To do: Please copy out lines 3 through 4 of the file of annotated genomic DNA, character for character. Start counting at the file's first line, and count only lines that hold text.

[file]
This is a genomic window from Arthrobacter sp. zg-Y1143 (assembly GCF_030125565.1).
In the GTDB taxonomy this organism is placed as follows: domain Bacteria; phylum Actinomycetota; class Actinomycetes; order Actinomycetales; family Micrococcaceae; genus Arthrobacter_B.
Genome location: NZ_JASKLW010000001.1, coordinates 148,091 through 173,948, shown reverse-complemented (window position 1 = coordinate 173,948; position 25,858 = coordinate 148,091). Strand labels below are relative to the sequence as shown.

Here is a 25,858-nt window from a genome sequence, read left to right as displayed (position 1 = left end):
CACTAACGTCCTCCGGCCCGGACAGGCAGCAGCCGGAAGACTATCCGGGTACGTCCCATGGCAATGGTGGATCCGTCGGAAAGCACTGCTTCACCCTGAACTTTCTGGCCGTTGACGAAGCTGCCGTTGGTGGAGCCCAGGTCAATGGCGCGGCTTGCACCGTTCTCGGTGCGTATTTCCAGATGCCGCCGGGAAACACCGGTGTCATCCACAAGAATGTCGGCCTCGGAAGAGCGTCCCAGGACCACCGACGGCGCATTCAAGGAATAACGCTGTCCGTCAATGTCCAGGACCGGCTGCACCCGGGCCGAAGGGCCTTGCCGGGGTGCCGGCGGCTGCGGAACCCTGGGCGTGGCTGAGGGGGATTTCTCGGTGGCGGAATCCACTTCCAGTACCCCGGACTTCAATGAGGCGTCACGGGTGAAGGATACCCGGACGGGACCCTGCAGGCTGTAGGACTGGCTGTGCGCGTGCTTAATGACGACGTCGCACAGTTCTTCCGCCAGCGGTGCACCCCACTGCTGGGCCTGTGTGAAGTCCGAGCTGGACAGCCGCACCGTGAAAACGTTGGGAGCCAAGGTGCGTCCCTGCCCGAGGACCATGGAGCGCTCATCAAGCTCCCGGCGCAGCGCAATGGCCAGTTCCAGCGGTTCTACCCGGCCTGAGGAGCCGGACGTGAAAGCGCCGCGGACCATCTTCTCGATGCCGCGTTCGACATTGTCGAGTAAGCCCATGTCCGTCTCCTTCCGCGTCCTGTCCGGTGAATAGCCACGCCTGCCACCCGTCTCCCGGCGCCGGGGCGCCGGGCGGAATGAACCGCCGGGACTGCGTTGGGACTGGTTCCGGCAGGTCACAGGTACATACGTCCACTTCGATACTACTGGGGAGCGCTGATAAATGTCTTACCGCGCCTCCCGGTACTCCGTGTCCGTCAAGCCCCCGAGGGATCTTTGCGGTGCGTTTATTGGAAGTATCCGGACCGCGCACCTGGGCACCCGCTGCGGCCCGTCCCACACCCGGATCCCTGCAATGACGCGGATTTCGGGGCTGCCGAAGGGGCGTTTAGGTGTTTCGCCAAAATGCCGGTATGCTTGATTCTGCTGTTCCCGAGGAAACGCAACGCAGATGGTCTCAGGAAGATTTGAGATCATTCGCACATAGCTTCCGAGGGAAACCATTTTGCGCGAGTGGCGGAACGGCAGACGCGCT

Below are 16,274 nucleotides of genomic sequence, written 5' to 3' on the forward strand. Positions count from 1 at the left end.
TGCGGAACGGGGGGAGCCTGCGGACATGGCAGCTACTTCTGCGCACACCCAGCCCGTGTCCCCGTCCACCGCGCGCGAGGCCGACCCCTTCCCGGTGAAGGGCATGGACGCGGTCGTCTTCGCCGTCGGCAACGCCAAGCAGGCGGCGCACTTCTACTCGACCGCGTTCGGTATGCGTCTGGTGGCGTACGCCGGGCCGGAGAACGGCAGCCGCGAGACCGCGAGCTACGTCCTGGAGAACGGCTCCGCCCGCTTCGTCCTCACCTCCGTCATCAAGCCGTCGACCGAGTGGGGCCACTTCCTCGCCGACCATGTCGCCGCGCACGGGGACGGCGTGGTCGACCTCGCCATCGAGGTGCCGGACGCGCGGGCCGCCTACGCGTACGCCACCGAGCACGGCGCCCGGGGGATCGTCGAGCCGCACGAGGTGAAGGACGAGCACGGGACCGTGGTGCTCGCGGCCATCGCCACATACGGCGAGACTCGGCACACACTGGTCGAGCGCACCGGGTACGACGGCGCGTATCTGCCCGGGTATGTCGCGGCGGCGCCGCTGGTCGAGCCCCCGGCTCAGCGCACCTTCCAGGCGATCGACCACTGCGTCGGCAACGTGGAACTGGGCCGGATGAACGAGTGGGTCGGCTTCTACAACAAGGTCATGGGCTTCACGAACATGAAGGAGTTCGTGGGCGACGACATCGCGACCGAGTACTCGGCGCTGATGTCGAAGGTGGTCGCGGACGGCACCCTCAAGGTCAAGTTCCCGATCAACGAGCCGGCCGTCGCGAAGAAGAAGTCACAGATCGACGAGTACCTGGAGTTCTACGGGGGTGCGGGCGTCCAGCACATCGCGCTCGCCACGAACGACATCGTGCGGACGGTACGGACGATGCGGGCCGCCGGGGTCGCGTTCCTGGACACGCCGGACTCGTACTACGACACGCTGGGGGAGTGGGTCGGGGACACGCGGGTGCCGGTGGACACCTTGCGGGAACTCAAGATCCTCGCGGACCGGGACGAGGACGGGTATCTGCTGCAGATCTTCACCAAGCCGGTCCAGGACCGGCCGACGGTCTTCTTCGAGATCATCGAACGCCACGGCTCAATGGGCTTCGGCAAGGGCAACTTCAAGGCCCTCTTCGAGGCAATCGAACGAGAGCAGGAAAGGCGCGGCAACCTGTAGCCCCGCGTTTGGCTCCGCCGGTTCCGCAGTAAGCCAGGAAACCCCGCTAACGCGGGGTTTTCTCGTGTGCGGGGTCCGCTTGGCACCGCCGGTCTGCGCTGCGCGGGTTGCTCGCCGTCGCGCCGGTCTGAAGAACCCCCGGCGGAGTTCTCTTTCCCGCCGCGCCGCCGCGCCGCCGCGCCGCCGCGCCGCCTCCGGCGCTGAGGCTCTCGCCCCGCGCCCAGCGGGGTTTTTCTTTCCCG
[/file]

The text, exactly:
Genome location: NZ_JASKLW010000001.1, coordinates 148,091 through 173,948, shown reverse-complemented (window position 1 = coordinate 173,948; position 25,858 = coordinate 148,091). Strand labels below are relative to the sequence as shown.

Here is a 25,858-nt window from a genome sequence, read left to right as displayed (position 1 = left end):